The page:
Home » Governor signs diabetes bill to improve consumer protection, raise professional standards

Governor signs diabetes bill to improve consumer protection, raise professional standards

LEXINGTON, Ky. (June 22, 2012) — Gov. Steve Beshear today conducted a ceremonial signing of Senate Bill 198 that addressed some oversights in a law establishing licensure requirements for diabetes educators in Kentucky.

The legislation was designed to improve consumer protection, raise professional standards within the field of diabetes management and care and increase access to care.

Kentucky is the first state to require diabetes educators to be licensed, a move viewed as a step forward in the ongoing efforts to combat the country’s diabetes epidemic. Amendments to the original law, however, were necessary to ensure that the practice of diabetes education is protected under Kentucky law.

“Through this innovative legislation, we are raising professional standards for diabetes management and care,” Beshear said. “For years, our certified diabetes educators have worked diligently to assist patients with diabetes. By adding the licensure requirement, we are taking an important step forward in terms of recognition for the diabetes educator.”

SB 198 is modeled after the law that applies to dietitians and nutritionists. Specifically, it addresses the practice of licensed diabetes educators and the penalty for practicing diabetes education without a license.

Building on the original law that established licensure, the language in SB 198 allows for a clear definition of scope of practice for the qualified diabetes educator; helps establish the minimum quality standards for providing the service; and offers more protection for the patient with diabetes and the provider of diabetes education services.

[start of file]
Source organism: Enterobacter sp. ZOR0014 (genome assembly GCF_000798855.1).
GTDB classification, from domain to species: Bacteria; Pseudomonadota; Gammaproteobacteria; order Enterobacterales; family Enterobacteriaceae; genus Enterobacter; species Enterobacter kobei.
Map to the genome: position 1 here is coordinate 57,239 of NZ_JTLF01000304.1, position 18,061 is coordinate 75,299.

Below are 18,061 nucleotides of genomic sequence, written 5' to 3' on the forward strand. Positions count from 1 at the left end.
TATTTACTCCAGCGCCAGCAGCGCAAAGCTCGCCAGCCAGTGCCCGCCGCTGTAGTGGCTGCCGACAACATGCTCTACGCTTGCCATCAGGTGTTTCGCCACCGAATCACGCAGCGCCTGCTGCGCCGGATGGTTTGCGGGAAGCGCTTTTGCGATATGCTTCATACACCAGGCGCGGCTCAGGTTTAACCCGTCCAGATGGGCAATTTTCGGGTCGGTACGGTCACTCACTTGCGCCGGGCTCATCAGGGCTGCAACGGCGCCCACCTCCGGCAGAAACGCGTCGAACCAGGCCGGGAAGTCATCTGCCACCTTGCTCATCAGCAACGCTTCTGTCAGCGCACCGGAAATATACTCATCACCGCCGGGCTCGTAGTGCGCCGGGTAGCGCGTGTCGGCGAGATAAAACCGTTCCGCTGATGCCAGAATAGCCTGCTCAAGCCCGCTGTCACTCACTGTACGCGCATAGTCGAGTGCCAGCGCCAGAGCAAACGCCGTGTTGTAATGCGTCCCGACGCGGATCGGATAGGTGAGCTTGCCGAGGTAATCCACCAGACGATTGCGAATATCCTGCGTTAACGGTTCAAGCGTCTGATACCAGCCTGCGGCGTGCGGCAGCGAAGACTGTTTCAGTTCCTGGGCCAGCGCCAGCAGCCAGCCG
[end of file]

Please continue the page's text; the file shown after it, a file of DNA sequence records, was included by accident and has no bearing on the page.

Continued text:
Under the amended law, penalties and violations are Class A misdemeanors, as is the case with the dietitians and nutritionists.

“This is truly a step forward in the field of diabetes management and care,” said Dr. Steve Davis, acting commissioner of the Kentucky Department for Public Health. “Not only are we raising professional standards and heightening recognition for those working in the field, we are improving standards for patients, as well. Ultimately, this will lead to better care and management of the disease.”

Professionals seeking licensure in Kentucky will apply to a board comprised of five people representing various stakeholders in the field of diabetes management. Additional continuing education, licensure fees and practicing standards will be required to maintain a diabetes educator license.

Diabetes educators are highly skilled professionals integral to the multidisciplinary diabetes care team. They counsel patients on how to incorporate healthy eating and physical activity into their life. They also help patients understand how their medications work, teach them how to monitor their blood glucose to avoid the risk of complications, and give them the ability to problem solve and adjust emotionally to diabetes.